Tuesday, July 13, 2010

Andy Rooney, Vineyard Consultants, and Other Musings....

If you asked me 6 months ago whether I'd ever consider writing a blog, I would have said, "the dumbest word ever invented is the word 'blog', whatever that means". But a friend suggested it not too long ago and said I could be the Andy Rooney of the wine blogging world. Andy Rooney is wrinkled and almost dead so I'm still not sure it was a compliment but after considering it, decided it wouldn't be such a bad idea. In fact, it might be therapeutic in a weird way. Instead of grumbling to myself under my breath, I can share it with the world.

For those of you who want to follow my blog, a word of warning: I won't be doing this all the time because I have stuff to do. If you wake up to check my blog every morning, I have some advice - get a job. But if you want to know what its like to grow grapes in one of the world's greatest wine growing regions, check in with me every once in awhile.

One of the most thankless jobs, next to garbage man (or should I say "trash collector") is a farmer. Even Rodney Dangerfield got more respect and no doubt made a hell of a lot more money being disrespected. I'm a grape farmer, have been for over 30 years, and am damned proud to say it. As far as wine production goes, I'm an important cog in the wheel, but of course, not the most important cog - just ask any winemaker.

Sure, I've been doing it a long time and I've seen lots of crazes come and go: trellising systems no one ever uses anymore, plant material no one uses any more - all designed to supposedly revolutionize grape growing. Hell, row orientations are now precisely 35 degrees East of North or should I just follow the Yellow Brick Road? But the fad I don't get now is the need to hire a vineyard consultant - someone to hold hands with and sing "Kumbaya" as you walk through the vineyard.

Before I rant, let me say not all are bad. I even have some I use on a regular basis. But why do some winemakers feel the need to hire one? Consultants are a pain in the butt and they get in the way - no let me change that - they get in MY way. They come armed with reams of paper loaded with scientific studies crammed with thousands of statistics. One will tell you to water less. Another tells you to water more. Yet another says if you pick off a certain leaf, its guaranteed the grapes won't have any green flavor (huh?). Few of them seem to have spent even one day farming. How does that work??? I complain to my winemaker buddies about this all the time, but it seems they want proof that consultants do, in fact, get in the way. So I discovered the diagram below on the Internet (well, ok I made it up on my laptop) that shows scientifically how the "getting in the way" thing happens:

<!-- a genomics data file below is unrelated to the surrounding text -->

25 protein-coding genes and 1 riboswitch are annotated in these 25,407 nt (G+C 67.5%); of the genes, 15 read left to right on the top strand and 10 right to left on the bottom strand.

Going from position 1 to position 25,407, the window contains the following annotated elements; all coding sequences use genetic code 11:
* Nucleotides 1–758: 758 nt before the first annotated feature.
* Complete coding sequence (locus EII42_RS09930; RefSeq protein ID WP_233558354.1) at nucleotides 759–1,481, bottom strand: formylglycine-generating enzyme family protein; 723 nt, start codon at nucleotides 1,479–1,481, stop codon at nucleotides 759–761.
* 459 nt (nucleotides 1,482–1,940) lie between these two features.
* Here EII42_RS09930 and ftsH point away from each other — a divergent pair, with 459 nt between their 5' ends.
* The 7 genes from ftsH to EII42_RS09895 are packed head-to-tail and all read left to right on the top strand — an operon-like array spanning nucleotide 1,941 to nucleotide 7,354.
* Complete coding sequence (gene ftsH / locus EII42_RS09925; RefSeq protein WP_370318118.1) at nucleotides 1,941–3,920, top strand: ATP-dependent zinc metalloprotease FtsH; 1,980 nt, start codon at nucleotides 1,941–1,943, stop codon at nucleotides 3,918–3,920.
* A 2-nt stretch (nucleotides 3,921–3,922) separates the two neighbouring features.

I also found a correlation (that's a science word) between my number of meetings with vineyard consultants, my blood pressure, and how many glasses of wine I have at night. I offer it as further evidence:

What ever happened to good, old-fashioned farming? Learn the land, learn the vines, love the results. Its worked for me for over 30 years.

Stay tuned - someone just told me tomorrow is a "flower day" on the biodynamic calendar and I feel a rant coming on.


  1. Jim, this is your buddy Rob Vincent down in Atlanta. Not a bad attempt for a virgin blogger! Ms. Bethany says hello. We enjoyed a grand bottle of your wine last night with Bob & Suzanne Salmon. We're big fans of Barbour Wines!

  2. Thank you. That was great fun to read and look forward to your bio-d rant...

  3. Jim, I'm looking forward to reading your blog. It's not just consultants that get in your way. I remember when we asked you if we could plant roses on the end of our rows. I believe you answered yes as long as we didn't mind you running over them with a tractor.

    You're not billing us for these blogging hours, are you?

    All the best,
    Randy Sloan
    Match Vineyards

  4. Are you taking the goldfish with you?

  5. Well done!

    Up here in Oregon, I wear the grower and winemaker hats. Regarding consultants, I just look in the mirror. Working so far.

    It's NOT a blog, but here is how I keep track of what's happening in my field.


    Of course, I wouldn't be a true farmer, unless I showed you my dirt.


    Ernie Pink
    Amalie Robert Estate
    Dallas OR, USA

  6. Are you saying that a farmer does not need the high holy priests, the magic temples, astrological prognostications and chicken bones to tend their fields. That is not what I was taught in school,just ask any government expert. Enjoyed a bottle of your '06 on the Fourth and we are looking forward to the '07. Hope you and Mark make it back to Elk Mountain soon. Great blog, can't wait for more.

  7. Jim, Thanks for making me laugh. I know I will never be a winemaker; I do not trust consultants and although I am a vintner, I much rather be a farmer. The dirt doesn't lie. I look forward to your next rant.



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